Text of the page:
Expert Perspectives: The Truth About Fathers from the Founders of the NYC Dads’ Group

The founders of the NYC Dads’ Group reflect on what they’ve learned from their members. Powerful stuff.

If you’ve followed this blog for any length of time, you know I am a huge fan of the NYC Dads’ Group, a network of about 900 dads in and around NYC. The group hosts “new dad boot camps” and frequent social activities- providing many opportunities for dads to support and learn from each other.

Founders Matt Scheider and Lance Sommerfield recently wrote a great piece in NY Parent magazine reflecting on five things they learned about dads through their involvement with the group. Click on the picture below for the full story.

A screencap of Matt Schneider and Lance Sommerfield's article in NY Family magazine
A screencap of Matt Schneider and Lance Sommerfield’s article in NY Family magazine

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Welcome NPR “Radio Times” Listeners

I hope you enjoyed Radio Times today. I know I did.

Nick and I welcome you to Fathers, Work and Family
Nick and I welcome you to Fathers, Work and Family

For those of you who are visiting Fathers, Work and Family for the first time, feel free to have a look around. More information of paternity leave here, a link to my “Greatest Hits” here, links to my work at HBR, Good Men Project and HuffPo up at the top of the page, category listings along the right-hand side, and of course, buttons you can use to follow Fathers, Work and Family via email, twitter or Facebook.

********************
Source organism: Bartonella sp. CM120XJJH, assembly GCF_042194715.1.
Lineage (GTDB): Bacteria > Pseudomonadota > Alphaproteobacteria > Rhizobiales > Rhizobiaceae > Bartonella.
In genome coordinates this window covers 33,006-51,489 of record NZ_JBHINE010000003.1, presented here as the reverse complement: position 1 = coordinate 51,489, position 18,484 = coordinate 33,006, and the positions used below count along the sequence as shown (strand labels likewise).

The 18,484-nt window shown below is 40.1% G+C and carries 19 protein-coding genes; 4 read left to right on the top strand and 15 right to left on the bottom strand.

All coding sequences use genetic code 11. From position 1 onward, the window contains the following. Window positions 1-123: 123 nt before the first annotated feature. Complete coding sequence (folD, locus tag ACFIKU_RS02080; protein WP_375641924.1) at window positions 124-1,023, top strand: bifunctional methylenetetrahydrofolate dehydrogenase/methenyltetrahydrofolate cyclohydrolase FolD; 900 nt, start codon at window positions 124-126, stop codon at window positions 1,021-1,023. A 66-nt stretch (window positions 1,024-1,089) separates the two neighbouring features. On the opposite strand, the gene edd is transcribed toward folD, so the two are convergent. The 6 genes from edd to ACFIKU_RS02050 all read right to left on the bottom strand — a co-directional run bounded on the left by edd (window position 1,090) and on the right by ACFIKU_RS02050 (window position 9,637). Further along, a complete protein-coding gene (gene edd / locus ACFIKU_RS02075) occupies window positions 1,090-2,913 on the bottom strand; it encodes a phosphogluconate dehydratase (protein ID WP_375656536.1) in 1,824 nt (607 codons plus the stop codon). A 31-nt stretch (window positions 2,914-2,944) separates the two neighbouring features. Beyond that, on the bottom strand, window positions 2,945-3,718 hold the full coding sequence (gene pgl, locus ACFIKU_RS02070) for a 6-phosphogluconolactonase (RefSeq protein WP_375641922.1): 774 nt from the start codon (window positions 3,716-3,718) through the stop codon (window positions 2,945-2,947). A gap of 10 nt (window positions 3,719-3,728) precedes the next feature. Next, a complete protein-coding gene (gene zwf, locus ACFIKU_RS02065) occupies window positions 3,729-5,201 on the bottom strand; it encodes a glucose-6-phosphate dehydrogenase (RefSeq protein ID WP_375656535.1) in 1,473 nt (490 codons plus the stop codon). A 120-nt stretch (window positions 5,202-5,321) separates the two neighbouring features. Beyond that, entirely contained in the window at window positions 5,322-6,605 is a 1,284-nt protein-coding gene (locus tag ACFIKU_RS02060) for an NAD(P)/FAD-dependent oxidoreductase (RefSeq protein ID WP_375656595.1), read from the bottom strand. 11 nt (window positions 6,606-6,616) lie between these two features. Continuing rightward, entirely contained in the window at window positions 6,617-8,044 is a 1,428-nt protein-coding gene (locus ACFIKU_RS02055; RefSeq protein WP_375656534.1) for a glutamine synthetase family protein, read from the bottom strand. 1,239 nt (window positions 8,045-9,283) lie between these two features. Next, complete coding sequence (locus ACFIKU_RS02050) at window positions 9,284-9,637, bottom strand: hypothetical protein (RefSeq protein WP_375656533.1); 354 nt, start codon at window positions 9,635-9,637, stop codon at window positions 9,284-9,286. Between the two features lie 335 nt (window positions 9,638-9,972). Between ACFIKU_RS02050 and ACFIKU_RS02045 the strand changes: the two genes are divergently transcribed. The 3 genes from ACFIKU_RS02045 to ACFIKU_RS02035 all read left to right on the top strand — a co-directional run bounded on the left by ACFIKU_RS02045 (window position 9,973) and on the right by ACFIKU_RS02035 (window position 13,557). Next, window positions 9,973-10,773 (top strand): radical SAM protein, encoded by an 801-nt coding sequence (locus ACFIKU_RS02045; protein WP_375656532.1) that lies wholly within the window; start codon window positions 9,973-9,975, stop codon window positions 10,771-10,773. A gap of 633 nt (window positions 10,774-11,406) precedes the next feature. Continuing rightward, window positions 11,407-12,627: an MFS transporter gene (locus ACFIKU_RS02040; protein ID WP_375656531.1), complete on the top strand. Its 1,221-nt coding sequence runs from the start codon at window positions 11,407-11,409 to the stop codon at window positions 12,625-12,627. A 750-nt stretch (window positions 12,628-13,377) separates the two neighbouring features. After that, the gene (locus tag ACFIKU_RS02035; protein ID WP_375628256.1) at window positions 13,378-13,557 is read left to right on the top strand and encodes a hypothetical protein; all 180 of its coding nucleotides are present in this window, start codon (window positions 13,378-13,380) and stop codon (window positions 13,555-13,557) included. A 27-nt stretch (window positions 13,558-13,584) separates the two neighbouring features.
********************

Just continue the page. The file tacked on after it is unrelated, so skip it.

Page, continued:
Here’s the audio:

Welcome! I hope you find this blog to be a valuable resource and that you come back soon.

 

Old Dads, New Dads and Super Dads: Which Are You?

Sociologist Gayle Kaufman recently wrote a great book examining the lives of men balancing work and family, and describes three general categories of dads- Old Dads, New Dads and Super Dads. Here’s a discussion of each. Which are you?

"Superdads" by Gayle Kaufman
“Superdads” by Gayle Kaufman

Superdads: How Fathers Balance Work and Family in the 21st Century,” by Gayle Kaufman, is an excellent sociological study of the changing nature of fatherhood. The book is based on extensive interviews with a wide range of fathers–about their lives, relationships, parenting styles and work-family concerns. Kaufman finds that today’s generation of dads is more involved and more conscious of work-family demands and tradeoffs. In her analysis, Kaufman sees today’s dad as falling into one of three broad categories: